Mercedes boss Toto Wolff has explained why Lewis Hamilton was forced to replace his engine and take a grid penalty on Sunday, refusing to rule out a repeat before the end of the season.
The Briton's 10-place penalty after topping qualifying contributed to a fifth-place finish at the Turkish Grand Prix, with team-mate Valtteri Bottas winning and title rival Max Verstappen finishing second to move six points clear of Hamilton in the championship standings.
However, Wolff revealed that the team felt they had no choice but to take a new Internal Combustion Engine (ICE) due to issues with Hamilton's previous power unit.
He insisted there had been no tactical timing to the decision, which was needed for technical reasons.
"We had to do it," Wolff told Sky Sports. "We saw some data on the Internal Combustion unit that didn't look very promising and a DNF is a total killer for the championship.
"We've seen over the course of the season that we've had some little gremlins that we weren't completely sure where they came from and how much performance they could potentially cost.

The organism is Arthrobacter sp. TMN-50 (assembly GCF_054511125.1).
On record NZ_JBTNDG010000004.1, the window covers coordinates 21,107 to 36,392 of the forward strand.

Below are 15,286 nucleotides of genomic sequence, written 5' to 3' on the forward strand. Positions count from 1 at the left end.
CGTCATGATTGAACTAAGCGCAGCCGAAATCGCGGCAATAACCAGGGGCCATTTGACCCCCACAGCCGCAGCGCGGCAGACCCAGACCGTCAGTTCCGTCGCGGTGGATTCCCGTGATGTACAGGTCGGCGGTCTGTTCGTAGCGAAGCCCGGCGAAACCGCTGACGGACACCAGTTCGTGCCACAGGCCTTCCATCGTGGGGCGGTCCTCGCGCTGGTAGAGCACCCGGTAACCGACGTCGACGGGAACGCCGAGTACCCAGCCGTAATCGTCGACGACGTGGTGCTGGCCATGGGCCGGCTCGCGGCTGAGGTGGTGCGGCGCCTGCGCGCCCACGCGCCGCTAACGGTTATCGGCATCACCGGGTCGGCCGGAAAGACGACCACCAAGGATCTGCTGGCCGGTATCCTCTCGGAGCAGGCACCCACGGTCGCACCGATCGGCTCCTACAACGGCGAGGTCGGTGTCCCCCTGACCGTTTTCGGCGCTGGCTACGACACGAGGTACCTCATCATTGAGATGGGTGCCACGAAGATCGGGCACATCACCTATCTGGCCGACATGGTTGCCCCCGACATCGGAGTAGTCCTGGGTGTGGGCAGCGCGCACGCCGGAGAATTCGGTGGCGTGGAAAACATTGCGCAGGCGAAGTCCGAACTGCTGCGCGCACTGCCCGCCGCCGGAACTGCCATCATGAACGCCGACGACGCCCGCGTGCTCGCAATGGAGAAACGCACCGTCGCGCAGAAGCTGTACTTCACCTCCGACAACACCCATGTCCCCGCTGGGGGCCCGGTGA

"So we'd rather have a new engine in the pool and that we understand that can possibly go longer.
"I think we understand much better now where the root cause lies and it's something that can happen from time to time if you just have a material issue, a batch problem and these are the things you need to consider."
From 1997, to 2021, Turkey was the 200th win for our teammates at Brixworth! pic.twitter.com/OG7yjYq9D4— Mercedes-AMG PETRONAS F1 Team (@MercedesAMGF1) October 12, 2021
The replacement power unit was Hamilton's fourth of the season, but Wolff suggested that it was not beyond the realms of possibility that he would be forced to take a fifth before the end of the campaign.
"The fourth one can last until the end of the season but there could be a moment where we say is it worth taking a fresh one because the other one is still at risk," Wolff continued.
"So this is something that is going to be really a work in progress."
There are six races to go in the 2021 Formula One season, a run that starts with the United States Grand Prix - an event Hamilton has won a record six times - on October 24.